As news broke Thursday that more than a dozen Spring Grove Area High School students were under investigation for passing pictures of two naked classmates on their cell phones, the Dallastown Area School District was revising a letter to parents.
Dallastown wanted to alert parents about sexting -- teens sending racy pictures or videos of themselves through text messages.
It was happening in the district, and it is child pornography, Supt. Stewart Weinberg wrote in the letter, which will be sent out to all middle- and high-school parents this week.
That the two districts were addressing the issue at the same time is only a coincidence.
But if national statistics suggesting one in five teenage girls have sent or posted a nude or semi-nude picture of themselves online are any indication, parents, educators and law enforcement officials will all have to deal with sexting soon enough.
Weinberg said Friday that, while he can't speak for other districts, he imagines it is an issue everywhere.
"Some kids are going to think it's cute or it's fun or it's just between him and her," Weinberg said. "They don't realize how inappropriate it is and they don't realize it's not private."
So far, Weinberg said, most of the cases in Dallastown came to light because a teacher noticed a student using a cell phone in school, confiscated it and then found the pictures.
When confronted, some students who posed were embarrassed once they realized how many times the picture had been passed around, Weinberg said. Others didn't see why it was a big deal.
Dallastown, like Spring Grove, has worked with the police and the district attorney's office.
Although the Spring Grove students who took the pictures and those who forwarded them could face child pornography charges, the district attorney's office has established a policy.
The students would have to forfeit their phones and take classes, but they would avoid a felony conviction that could follow them for their lifetimes.
Ultimately, that's how the law is supposed to work, said David Post, a professor of cyberlaw at Temple University's Beasley School of Law.
"The law tries to draw a sensible but difficult line," Post said.
Child pornography statutes are designed to punish people who prey on and profit off children, Post said, not teens acting recklessly.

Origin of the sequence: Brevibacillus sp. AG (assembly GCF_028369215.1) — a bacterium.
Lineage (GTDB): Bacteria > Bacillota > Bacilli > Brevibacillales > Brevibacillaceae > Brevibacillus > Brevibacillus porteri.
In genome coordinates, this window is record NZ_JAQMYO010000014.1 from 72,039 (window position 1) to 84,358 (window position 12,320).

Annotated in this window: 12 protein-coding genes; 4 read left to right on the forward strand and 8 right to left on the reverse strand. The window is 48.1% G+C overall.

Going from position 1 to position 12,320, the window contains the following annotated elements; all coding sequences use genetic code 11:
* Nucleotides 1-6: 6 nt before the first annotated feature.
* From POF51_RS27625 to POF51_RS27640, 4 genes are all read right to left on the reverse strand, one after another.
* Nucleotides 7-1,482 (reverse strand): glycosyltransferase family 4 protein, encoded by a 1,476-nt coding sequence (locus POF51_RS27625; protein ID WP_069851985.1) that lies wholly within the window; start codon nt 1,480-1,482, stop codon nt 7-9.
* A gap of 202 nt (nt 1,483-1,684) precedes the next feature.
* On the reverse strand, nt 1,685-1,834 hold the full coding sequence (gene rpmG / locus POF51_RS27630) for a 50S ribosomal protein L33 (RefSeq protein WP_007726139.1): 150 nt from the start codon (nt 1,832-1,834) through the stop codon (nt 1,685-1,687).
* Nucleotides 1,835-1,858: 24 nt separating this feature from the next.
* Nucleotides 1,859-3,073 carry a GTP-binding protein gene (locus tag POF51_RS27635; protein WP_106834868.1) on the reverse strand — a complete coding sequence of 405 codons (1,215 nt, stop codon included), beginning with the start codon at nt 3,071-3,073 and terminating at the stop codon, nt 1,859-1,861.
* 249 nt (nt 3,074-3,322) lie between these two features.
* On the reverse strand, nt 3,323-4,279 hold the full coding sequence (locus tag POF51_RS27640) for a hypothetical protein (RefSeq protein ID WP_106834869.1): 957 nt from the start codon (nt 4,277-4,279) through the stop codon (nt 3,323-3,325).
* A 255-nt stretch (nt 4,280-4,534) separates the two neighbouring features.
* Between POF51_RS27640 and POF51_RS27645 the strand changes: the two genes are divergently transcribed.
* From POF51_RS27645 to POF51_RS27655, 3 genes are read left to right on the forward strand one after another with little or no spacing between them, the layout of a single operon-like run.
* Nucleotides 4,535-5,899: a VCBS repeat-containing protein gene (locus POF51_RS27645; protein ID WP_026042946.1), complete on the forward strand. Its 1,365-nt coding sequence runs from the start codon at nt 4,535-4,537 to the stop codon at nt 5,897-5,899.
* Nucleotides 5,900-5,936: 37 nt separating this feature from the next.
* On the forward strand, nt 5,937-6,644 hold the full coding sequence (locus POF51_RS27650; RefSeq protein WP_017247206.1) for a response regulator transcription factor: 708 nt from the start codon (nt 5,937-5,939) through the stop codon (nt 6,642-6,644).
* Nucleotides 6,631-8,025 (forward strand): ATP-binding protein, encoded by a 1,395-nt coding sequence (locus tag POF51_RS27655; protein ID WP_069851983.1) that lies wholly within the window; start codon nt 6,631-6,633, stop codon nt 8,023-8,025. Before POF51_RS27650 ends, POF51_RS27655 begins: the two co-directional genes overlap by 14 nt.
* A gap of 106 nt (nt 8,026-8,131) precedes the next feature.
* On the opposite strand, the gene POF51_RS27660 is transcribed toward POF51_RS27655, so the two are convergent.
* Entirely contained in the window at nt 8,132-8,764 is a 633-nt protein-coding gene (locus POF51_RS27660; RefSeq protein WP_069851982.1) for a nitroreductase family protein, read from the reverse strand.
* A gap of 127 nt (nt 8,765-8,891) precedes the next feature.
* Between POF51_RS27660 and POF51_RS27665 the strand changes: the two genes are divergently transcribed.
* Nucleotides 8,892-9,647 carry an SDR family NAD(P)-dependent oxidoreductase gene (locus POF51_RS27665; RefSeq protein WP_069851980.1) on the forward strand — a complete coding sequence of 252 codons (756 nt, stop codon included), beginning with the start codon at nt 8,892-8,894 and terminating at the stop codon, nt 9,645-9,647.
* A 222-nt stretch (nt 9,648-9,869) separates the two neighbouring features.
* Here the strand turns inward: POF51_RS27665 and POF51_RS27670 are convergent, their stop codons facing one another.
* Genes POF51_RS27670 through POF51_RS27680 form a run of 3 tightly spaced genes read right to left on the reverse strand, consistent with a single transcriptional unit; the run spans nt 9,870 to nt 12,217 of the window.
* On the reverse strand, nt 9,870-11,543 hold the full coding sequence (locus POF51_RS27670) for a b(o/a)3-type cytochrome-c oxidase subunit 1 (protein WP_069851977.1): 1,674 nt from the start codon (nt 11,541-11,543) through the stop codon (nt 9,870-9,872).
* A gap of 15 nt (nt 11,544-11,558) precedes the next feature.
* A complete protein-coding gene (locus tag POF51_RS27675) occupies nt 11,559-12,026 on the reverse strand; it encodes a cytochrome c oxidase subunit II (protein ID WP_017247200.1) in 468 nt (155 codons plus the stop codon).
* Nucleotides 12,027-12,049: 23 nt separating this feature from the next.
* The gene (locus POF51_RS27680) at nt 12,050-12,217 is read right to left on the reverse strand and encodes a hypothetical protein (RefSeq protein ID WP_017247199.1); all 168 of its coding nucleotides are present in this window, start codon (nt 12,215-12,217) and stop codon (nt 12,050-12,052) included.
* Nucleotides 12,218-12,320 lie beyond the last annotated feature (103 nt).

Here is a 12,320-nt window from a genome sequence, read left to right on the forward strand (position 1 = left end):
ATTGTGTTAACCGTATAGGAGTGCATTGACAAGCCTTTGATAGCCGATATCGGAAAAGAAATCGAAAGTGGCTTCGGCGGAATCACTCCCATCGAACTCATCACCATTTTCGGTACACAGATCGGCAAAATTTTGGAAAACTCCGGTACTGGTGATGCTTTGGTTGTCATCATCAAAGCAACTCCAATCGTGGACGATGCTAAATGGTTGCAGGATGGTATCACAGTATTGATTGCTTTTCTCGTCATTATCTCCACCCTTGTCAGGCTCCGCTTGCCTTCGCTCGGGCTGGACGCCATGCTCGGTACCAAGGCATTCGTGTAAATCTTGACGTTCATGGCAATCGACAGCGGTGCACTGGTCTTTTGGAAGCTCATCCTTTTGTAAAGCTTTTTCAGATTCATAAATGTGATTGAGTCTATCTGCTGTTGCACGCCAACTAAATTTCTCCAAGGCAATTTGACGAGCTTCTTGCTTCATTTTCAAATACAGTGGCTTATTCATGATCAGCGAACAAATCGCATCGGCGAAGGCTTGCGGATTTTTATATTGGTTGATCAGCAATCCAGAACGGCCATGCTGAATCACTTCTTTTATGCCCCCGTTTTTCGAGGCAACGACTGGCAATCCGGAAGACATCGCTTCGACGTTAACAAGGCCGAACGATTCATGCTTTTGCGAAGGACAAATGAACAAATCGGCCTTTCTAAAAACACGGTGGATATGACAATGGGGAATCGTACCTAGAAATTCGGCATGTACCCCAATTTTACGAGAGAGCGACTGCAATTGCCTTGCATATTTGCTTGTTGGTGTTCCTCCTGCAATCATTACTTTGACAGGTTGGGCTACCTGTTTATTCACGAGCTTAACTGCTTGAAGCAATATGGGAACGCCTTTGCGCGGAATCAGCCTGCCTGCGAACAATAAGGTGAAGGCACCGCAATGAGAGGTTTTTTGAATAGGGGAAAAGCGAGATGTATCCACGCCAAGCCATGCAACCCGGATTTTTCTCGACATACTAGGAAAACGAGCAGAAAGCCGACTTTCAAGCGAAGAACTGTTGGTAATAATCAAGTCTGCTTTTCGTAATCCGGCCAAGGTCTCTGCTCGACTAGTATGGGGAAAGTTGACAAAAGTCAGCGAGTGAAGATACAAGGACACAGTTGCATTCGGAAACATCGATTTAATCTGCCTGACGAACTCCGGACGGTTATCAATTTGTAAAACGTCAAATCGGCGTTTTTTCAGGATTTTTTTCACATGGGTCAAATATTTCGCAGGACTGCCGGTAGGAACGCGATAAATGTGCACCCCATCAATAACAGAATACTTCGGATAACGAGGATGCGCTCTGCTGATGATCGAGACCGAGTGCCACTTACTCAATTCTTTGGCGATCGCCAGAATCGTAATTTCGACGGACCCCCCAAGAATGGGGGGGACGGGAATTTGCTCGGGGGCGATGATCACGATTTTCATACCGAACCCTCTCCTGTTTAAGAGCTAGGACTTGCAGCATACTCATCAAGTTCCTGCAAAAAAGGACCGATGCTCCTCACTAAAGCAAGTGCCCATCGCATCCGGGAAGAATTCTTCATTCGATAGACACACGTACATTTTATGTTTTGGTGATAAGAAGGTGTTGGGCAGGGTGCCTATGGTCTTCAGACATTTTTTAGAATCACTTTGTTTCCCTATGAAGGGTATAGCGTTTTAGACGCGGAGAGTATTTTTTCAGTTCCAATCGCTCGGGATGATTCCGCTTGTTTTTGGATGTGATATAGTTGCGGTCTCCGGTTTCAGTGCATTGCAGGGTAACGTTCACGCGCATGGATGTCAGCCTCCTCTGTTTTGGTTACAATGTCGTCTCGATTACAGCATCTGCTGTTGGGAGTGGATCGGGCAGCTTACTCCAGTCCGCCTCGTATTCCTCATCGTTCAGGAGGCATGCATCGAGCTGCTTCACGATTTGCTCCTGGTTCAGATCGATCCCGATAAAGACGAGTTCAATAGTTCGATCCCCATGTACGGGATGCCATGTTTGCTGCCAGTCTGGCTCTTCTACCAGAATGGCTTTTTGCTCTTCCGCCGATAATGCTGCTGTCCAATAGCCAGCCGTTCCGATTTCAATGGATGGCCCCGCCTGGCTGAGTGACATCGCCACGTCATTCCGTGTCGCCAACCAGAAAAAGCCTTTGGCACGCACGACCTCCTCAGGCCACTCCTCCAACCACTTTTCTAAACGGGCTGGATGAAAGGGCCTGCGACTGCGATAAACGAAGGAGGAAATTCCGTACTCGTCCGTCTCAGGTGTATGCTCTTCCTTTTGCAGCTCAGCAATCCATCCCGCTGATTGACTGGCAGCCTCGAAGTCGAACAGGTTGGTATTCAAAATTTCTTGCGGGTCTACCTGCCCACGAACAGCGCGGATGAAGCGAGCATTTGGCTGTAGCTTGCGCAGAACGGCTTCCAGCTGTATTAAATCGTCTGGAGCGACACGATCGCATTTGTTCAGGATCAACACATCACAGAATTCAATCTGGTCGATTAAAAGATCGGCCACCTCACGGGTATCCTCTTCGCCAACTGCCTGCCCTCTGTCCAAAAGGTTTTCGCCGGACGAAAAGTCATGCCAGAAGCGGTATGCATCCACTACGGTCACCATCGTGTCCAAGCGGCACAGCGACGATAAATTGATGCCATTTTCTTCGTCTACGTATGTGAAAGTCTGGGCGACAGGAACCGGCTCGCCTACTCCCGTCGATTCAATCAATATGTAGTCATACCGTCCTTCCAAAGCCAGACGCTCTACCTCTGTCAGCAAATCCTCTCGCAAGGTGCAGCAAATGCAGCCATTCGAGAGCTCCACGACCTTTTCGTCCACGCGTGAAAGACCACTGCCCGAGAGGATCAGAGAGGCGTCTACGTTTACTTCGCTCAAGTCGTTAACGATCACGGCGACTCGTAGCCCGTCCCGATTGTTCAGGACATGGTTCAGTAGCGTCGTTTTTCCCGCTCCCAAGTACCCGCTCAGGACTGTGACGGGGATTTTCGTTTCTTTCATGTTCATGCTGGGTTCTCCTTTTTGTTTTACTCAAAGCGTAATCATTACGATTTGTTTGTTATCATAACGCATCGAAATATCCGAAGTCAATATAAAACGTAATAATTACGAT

Even though sexting is reportedly on the rise, Post does not expect laws to be rewritten for something so specific. Instead, he said, prosecutors will have to intelligently use their discretion as technologies continue to adapt.
Legal experts and educators agree that parents need to be more involved.
While schools get involved when phones are confiscated on campus, they don't have universal jurisdiction. And, Weinberg said, the districts are powerless when teens post similar pictures on Web sites such as MySpace.
"Parents need to know what their children are doing on the computers and on their phones," Weinberg said. "Parents cannot ignore their responsibility to protect their children."
Intuitively, teens understand that a photo they send to a friend or two could eventually be seen by hundreds of people, said Zeynep Tufekci, a professor at the University of Maryland-Baltimore County who studies how young people interact with technology.
"But," she said, "because they're used to living in the usual world, they apply the same cultural rules that if you do something and don't get caught, it will disappear."
As new technologies have evolved in the last decade, Tufekci said, many of the barriers that separated public from private were removed. Now a posting on a Facebook page or a text message between two people -- something that leaves a record -- is essentially public, even if those forums often function as private spaces.
Children growing up now have to learn two sets of norms, Tufekci said, one for their face-to-face interactions and one for digital interactions. Schools should teach the difference, as it will affect their entire lives, instead of simply discouraging sexting, she said.
Adults should also remember, Tufekci said, that the medium has changed, but the behavior has not. Teens will always experiment and rebel. Before camera phones, there were Polaroids, the backseat of a car or a secluded meeting place.
Parents need to monitor their kids, Tufekci said, but they also have to know that areas of a digital space should belong to teens.
After dealing with a number of sexting cases involving high-school students across the county, the York County District Attorney's Office created the following policy to deal with offenders:
--- Any cellular phones in the possession of a juvenile found possessing child pornography will be seized. If the phones are voluntarily forfeited for destruction, no further sanction will be taken against the juvenile.
--- Any juvenile creating and disseminating the child pornography will have the cell phone seized and be referred to the Youth Aid Panel.
--- Multiple offenses will be dealt with on a case-by-case basis.